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Old 04-07-2006, 02:47 AM posted to rec.gardens
 
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Default lavatera arborea in a container - drooping, drooping drooping

I have a beautiful lavatera plant (which I think is of the
arborea(tum?) variety. It is currently planted in a half wine barrel.
While it is growing and flowering, I have to water it every day because
by the end of hte afternoon, it is visibly drooping. Does anyone have
any advice about this? Perhaps it simply can't be in a container? Any
thoughts? Thankyou.


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Old 04-07-2006, 07:00 PM posted to rec.gardens
Stewart Robert Hinsley
 
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Default lavatera arborea in a container - drooping, drooping drooping

In message om,
writes
I have a beautiful lavatera plant (which I think is of the
arborea(tum?) variety. It is currently planted in a half wine barrel.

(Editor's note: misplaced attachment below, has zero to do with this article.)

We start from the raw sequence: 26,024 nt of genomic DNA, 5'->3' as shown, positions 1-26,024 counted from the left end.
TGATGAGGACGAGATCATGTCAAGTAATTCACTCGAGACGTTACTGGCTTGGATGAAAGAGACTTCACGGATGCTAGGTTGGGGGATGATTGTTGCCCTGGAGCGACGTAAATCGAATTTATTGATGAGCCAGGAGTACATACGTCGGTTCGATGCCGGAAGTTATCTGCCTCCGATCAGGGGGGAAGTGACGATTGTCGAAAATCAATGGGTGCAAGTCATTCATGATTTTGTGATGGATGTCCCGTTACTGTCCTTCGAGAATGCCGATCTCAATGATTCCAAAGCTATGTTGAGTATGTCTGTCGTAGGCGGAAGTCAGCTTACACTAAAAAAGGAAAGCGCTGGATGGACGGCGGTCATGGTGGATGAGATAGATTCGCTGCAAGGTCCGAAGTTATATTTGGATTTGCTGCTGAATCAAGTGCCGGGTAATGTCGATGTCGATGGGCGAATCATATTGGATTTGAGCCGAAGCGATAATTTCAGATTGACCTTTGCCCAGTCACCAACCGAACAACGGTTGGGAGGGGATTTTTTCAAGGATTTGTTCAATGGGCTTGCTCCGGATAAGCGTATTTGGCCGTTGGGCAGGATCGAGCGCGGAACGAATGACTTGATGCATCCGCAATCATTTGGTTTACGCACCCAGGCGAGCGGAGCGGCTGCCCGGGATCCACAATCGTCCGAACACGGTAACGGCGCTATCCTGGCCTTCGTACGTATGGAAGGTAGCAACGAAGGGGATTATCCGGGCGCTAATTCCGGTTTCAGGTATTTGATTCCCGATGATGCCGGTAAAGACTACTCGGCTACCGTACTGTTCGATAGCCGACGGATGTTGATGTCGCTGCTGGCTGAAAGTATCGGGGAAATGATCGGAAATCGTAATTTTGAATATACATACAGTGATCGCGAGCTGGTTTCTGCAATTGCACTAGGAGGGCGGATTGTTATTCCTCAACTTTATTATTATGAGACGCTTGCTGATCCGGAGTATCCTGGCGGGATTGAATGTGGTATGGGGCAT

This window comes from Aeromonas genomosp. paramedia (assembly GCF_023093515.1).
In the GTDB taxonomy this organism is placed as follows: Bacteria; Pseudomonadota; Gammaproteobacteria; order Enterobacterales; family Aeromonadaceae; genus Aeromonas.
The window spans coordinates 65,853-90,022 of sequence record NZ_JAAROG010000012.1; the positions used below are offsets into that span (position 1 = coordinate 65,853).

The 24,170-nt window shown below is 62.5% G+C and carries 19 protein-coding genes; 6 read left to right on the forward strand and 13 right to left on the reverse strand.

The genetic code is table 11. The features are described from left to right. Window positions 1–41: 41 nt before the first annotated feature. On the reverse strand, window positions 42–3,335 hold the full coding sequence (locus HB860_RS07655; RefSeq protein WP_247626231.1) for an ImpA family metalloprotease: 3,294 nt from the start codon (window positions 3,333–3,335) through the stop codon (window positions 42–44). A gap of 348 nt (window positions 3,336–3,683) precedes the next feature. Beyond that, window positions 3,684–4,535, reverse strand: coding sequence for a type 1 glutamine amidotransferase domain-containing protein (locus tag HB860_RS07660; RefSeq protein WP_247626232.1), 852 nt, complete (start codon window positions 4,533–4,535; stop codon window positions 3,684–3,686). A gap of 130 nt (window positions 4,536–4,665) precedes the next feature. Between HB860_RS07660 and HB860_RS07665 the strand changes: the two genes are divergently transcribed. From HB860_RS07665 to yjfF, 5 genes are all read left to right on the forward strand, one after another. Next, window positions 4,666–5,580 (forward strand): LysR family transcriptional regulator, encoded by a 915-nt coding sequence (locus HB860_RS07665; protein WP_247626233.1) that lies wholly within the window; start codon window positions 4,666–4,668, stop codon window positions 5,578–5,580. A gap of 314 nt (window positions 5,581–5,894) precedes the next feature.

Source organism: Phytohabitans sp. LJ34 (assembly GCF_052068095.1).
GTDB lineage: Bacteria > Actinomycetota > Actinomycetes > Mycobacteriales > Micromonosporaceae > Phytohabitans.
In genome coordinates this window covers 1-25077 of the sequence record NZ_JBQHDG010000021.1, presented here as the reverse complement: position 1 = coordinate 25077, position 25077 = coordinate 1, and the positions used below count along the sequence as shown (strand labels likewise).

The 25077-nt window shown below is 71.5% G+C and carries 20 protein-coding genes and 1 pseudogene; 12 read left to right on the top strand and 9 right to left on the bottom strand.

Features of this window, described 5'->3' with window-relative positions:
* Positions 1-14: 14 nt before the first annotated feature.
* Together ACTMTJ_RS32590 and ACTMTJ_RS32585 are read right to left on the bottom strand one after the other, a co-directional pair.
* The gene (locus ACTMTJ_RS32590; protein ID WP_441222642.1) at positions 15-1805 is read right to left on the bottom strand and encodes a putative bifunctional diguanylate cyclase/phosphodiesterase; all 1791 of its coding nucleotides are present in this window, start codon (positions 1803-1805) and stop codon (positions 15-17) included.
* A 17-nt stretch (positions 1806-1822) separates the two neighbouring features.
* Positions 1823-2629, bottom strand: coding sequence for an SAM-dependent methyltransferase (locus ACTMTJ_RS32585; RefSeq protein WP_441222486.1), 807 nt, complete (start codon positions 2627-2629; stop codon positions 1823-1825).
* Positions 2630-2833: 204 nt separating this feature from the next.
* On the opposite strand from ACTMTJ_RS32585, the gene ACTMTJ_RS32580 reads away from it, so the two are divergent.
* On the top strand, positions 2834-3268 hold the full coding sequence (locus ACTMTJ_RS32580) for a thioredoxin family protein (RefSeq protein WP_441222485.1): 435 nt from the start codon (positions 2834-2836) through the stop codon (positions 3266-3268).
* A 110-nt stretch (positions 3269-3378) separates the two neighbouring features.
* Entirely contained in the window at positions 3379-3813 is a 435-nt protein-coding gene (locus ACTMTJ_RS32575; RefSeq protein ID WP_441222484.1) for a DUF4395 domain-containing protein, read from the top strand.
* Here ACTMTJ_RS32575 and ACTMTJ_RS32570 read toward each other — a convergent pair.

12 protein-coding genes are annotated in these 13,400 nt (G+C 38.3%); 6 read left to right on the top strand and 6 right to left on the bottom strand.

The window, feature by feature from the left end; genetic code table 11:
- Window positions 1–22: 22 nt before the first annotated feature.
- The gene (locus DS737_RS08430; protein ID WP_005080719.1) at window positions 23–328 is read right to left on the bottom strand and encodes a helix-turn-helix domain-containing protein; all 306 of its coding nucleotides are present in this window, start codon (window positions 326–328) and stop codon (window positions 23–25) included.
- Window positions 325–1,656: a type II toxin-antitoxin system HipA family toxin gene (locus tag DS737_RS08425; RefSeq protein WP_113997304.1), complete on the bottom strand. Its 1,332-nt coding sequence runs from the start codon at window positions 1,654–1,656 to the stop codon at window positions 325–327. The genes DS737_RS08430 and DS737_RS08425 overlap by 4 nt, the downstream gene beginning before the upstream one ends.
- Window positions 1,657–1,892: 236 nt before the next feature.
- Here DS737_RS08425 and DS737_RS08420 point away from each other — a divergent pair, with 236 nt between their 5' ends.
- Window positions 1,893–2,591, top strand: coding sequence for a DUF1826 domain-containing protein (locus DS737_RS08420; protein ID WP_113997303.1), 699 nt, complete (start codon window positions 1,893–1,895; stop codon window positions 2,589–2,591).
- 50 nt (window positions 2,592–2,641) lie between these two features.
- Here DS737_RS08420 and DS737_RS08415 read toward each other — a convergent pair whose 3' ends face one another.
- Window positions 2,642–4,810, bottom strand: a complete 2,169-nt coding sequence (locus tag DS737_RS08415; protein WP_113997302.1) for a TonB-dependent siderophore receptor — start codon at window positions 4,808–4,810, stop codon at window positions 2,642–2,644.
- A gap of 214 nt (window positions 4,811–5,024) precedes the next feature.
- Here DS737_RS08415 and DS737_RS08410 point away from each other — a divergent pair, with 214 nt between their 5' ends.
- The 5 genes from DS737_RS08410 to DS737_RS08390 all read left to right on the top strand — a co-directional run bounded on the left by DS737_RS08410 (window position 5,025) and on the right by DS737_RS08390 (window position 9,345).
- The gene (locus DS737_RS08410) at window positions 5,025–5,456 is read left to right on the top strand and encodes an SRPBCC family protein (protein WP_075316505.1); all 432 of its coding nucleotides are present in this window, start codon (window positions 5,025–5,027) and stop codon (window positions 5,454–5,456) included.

While it is growing and flowering, I have to water it every day because
by the end of hte afternoon, it is visibly drooping. Does anyone have
any advice about this? Perhaps it simply can't be in a container? Any
thoughts? Thankyou.

If you want to check which type you've got have a look at my gallery -

http://www.malvaceae.info/Genera/Lavatera/gallery.html

There is a Lavatera arborea (now Malva dendromorpha to the botanists) -
see under section Anthema - but occasionally other types are mistakenly
labelled under this name.

My experience is that Lavatera arborea doesn't need that amount of
watering - I've got several year old seedlings in 7" pots - and that
"Olbias" (mostly Lavatera x clementii) do require more watering. I
sometimes place pots in a tray, and give them a good overnight soaking,
but I guess that may be impracticable for a half wine-barrel. You could
try giving it a little shade during heatwaves.

Growing Olbias in containers isn't ideal. If you don't feed and water
them adequately they'll fail to thrive. (I have a lot in pots of various
sizes, due to lack of garden space, but the ones that have been planted
out are much more vigorous. Lavatera arborea is rather tender, and there
is, in my locality, advantages to growing them in pots, so you can give
them winter shelter. They will however survive in a suitable
microclimate.
--
Stewart Robert Hinsley
http://www.malvaceae.info/


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